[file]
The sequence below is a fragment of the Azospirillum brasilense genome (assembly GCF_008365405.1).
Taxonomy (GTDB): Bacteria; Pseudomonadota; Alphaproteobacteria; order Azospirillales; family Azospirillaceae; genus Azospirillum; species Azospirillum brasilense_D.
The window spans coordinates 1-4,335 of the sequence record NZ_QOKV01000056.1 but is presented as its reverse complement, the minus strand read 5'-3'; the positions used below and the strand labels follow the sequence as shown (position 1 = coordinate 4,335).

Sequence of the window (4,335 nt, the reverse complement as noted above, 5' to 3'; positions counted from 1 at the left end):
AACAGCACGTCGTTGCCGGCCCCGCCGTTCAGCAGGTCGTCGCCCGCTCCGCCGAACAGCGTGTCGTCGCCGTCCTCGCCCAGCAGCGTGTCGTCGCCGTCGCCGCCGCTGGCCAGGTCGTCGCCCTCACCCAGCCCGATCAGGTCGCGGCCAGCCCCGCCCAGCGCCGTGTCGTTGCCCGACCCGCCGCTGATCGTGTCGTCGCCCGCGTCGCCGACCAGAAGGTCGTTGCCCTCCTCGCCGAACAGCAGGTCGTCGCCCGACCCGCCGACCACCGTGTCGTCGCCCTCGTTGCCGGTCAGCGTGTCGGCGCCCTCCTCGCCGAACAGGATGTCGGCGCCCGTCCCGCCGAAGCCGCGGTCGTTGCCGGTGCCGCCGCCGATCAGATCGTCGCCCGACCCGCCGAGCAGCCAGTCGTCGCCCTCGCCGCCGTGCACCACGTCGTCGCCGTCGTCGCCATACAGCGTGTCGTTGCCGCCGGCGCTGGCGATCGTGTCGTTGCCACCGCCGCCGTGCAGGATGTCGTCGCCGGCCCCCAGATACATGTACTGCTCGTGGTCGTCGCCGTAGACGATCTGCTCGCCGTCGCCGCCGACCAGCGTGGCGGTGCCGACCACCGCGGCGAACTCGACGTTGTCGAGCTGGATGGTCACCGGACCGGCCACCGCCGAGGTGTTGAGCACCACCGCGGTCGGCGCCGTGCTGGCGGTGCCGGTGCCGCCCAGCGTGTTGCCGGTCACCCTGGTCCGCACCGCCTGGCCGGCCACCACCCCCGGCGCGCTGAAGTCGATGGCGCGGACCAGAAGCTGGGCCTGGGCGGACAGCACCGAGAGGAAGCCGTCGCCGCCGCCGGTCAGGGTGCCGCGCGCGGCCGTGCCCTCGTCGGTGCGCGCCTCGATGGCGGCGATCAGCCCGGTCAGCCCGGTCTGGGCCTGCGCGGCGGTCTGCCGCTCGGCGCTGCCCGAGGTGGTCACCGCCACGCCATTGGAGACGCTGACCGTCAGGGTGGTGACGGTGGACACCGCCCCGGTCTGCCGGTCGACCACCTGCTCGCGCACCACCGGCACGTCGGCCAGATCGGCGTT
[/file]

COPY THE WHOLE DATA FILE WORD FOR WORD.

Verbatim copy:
The sequence below is a fragment of the Azospirillum brasilense genome (assembly GCF_008365405.1).
Taxonomy (GTDB): Bacteria; Pseudomonadota; Alphaproteobacteria; order Azospirillales; family Azospirillaceae; genus Azospirillum; species Azospirillum brasilense_D.
The window spans coordinates 1-4,335 of the sequence record NZ_QOKV01000056.1 but is presented as its reverse complement, the minus strand read 5'-3'; the positions used below and the strand labels follow the sequence as shown (position 1 = coordinate 4,335).

Sequence of the window (4,335 nt, the reverse complement as noted above, 5' to 3'; positions counted from 1 at the left end):
AACAGCACGTCGTTGCCGGCCCCGCCGTTCAGCAGGTCGTCGCCCGCTCCGCCGAACAGCGTGTCGTCGCCGTCCTCGCCCAGCAGCGTGTCGTCGCCGTCGCCGCCGCTGGCCAGGTCGTCGCCCTCACCCAGCCCGATCAGGTCGCGGCCAGCCCCGCCCAGCGCCGTGTCGTTGCCCGACCCGCCGCTGATCGTGTCGTCGCCCGCGTCGCCGACCAGAAGGTCGTTGCCCTCCTCGCCGAACAGCAGGTCGTCGCCCGACCCGCCGACCACCGTGTCGTCGCCCTCGTTGCCGGTCAGCGTGTCGGCGCCCTCCTCGCCGAACAGGATGTCGGCGCCCGTCCCGCCGAAGCCGCGGTCGTTGCCGGTGCCGCCGCCGATCAGATCGTCGCCCGACCCGCCGAGCAGCCAGTCGTCGCCCTCGCCGCCGTGCACCACGTCGTCGCCGTCGTCGCCATACAGCGTGTCGTTGCCGCCGGCGCTGGCGATCGTGTCGTTGCCACCGCCGCCGTGCAGGATGTCGTCGCCGGCCCCCAGATACATGTACTGCTCGTGGTCGTCGCCGTAGACGATCTGCTCGCCGTCGCCGCCGACCAGCGTGGCGGTGCCGACCACCGCGGCGAACTCGACGTTGTCGAGCTGGATGGTCACCGGACCGGCCACCGCCGAGGTGTTGAGCACCACCGCGGTCGGCGCCGTGCTGGCGGTGCCGGTGCCGCCCAGCGTGTTGCCGGTCACCCTGGTCCGCACCGCCTGGCCGGCCACCACCCCCGGCGCGCTGAAGTCGATGGCGCGGACCAGAAGCTGGGCCTGGGCGGACAGCACCGAGAGGAAGCCGTCGCCGCCGCCGGTCAGGGTGCCGCGCGCGGCCGTGCCCTCGTCGGTGCGCGCCTCGATGGCGGCGATCAGCCCGGTCAGCCCGGTCTGGGCCTGCGCGGCGGTCTGCCGCTCGGCGCTGCCCGAGGTGGTCACCGCCACGCCATTGGAGACGCTGACCGTCAGGGTGGTGACGGTGGACACCGCCCCGGTCTGCCGGTCGACCACCTGCTCGCGCACCACCGGCACGTCGGCCAGATCGGCGTT